Data Science Seminar
Hosted by Department of Mathematical Sciences
This talk surveys density estimation with noisy data and discusses applications to Monte Carlo simulation experiments. Suppose that we have an independent sample $W_i = X_i + \epsilon_i$ and we wish to estimate the probability density function of $X_i$, but one can only observe $W_i$ that have been contaminated with measurement errors $\epsilon_i$.
Early work on this problem used Fourier-based deconvoluting kernel estimators. These have an impressive asymptotic theory, but they often have less than fully satisfactory finite-sample performance. Moreover, they assume a constant measurement error variance and can be seriously biased if this assumption is violated. These problem have motivated the search for other methods of density estimation in the presence of measure error. Staudenmayer et al.\ (2008) proposed a Bayesian estimator using splines and that accommodates non-constant measurement error variance.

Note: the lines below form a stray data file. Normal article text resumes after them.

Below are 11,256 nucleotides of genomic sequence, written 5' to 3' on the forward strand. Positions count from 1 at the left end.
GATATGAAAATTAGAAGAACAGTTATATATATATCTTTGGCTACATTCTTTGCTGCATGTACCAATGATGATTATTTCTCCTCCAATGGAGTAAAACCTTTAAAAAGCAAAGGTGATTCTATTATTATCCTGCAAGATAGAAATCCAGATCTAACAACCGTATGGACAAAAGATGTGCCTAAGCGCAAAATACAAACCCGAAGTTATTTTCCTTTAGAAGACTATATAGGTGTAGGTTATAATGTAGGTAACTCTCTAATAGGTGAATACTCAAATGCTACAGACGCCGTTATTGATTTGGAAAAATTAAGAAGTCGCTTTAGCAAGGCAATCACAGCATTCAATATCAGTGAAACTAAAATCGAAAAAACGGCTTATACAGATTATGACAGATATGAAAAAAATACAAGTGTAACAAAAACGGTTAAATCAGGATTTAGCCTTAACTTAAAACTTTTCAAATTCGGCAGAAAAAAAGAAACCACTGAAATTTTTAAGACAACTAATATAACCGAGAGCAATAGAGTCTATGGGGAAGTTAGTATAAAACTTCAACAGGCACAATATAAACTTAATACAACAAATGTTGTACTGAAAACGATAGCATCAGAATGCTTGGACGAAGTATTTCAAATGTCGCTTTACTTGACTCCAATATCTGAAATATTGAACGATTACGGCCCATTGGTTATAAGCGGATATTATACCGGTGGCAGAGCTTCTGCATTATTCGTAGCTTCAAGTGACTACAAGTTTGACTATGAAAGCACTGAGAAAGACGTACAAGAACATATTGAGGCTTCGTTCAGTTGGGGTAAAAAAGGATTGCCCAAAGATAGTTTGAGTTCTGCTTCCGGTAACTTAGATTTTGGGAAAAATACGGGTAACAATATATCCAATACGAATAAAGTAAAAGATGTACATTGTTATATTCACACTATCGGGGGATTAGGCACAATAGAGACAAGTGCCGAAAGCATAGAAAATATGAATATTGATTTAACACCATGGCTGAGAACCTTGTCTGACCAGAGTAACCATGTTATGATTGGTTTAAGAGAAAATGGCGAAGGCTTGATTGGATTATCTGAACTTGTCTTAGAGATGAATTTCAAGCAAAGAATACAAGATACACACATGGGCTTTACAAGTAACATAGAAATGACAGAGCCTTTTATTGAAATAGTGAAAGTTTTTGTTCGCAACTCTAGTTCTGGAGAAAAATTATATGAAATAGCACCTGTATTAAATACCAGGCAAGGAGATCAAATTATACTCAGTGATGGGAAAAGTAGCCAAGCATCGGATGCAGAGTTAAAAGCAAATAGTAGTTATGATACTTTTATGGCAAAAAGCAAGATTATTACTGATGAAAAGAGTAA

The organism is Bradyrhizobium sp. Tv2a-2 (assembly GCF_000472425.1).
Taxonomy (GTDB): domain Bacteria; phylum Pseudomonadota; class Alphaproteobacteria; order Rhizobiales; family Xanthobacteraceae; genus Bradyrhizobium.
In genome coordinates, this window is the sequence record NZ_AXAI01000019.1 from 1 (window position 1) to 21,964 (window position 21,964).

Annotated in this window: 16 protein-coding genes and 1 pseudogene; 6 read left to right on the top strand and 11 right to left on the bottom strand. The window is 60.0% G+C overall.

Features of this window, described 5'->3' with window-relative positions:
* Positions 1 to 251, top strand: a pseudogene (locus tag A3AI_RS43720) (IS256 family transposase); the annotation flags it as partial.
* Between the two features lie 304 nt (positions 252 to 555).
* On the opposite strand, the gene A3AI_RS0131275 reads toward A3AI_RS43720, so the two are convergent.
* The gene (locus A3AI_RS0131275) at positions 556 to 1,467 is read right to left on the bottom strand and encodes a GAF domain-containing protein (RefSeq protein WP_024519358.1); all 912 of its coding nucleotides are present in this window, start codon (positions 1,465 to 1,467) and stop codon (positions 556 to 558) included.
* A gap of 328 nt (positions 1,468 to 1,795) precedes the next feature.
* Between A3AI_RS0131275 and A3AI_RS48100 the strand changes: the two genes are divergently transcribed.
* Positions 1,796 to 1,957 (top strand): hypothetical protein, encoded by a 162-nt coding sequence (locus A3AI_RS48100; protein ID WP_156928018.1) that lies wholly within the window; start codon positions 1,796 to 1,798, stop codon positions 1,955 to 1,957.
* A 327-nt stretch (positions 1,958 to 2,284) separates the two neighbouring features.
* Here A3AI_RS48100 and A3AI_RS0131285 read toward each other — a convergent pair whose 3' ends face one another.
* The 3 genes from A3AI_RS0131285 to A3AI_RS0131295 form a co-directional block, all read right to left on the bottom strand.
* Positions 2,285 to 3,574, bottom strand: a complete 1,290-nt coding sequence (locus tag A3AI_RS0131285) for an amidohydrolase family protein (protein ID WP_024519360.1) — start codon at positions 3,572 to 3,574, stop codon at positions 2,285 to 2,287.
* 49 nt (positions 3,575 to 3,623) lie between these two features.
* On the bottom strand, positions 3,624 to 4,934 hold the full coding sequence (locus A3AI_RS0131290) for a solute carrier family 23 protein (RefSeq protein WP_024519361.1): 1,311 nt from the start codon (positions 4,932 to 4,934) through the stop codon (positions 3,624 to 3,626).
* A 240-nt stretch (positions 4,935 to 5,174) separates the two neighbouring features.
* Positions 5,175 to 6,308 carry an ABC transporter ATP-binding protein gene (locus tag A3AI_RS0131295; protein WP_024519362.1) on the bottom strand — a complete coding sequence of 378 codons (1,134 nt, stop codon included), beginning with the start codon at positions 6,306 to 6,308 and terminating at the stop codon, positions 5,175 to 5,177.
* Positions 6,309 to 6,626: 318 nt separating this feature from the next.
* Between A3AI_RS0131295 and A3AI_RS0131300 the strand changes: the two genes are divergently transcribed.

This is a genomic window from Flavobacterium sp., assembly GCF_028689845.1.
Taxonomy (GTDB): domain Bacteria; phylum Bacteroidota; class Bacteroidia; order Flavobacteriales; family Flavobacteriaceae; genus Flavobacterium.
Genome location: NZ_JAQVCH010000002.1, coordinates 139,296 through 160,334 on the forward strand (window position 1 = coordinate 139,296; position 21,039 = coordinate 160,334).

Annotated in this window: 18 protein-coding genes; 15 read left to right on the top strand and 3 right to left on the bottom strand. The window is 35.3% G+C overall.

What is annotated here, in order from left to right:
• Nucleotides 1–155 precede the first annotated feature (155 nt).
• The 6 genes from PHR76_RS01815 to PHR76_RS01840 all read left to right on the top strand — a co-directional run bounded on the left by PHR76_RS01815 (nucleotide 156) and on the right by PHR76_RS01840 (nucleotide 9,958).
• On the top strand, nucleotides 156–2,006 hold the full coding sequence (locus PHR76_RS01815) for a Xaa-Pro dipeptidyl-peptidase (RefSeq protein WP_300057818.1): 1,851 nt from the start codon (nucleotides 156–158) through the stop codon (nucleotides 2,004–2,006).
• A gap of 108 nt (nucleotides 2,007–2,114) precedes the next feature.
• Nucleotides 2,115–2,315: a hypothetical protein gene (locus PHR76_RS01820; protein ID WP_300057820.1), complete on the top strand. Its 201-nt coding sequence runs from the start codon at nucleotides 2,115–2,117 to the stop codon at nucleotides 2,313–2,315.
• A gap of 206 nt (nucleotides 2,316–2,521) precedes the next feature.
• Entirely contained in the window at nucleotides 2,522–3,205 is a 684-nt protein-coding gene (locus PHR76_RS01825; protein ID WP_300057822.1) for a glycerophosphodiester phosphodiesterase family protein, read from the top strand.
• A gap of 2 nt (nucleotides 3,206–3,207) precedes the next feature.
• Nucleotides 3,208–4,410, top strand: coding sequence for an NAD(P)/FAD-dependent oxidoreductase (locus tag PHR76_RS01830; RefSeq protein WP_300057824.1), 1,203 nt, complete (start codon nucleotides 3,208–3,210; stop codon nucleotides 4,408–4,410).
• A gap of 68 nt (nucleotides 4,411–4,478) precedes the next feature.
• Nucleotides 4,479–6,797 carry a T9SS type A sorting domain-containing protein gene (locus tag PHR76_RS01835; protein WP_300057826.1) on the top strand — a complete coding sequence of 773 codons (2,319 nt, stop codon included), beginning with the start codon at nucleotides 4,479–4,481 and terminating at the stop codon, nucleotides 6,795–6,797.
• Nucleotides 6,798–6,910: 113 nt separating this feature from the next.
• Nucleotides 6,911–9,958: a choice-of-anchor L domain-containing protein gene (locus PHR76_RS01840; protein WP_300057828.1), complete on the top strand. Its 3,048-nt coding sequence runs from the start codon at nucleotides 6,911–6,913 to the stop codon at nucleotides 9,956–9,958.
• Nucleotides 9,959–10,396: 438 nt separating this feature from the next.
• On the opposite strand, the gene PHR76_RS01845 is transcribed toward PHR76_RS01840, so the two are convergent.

Steckley et al.\ (2016) applied deconvolution to data from simulation experiments to estimate the density of a conditional expectation. Also motivated by simulation experiments, Yang et al.\ (2018) developed deconvolution estimators that use quadratic programming (QP). An advantage of the QP approach is that the natural constraints that a density function be nonnegative and integrate to one are easily enforced. Other constraints such as tail convexity, tail monotonicity, and support constraints can be enforced as well.
This is joint work with John Staudenmayer, John Buonaccorsi, Sam Steckley, Shane Henderson, Ran Yang, Dan Apley, and Jeremy Staum.
This seminar is part of the Dean's Speaker Series in Statistics and Data Science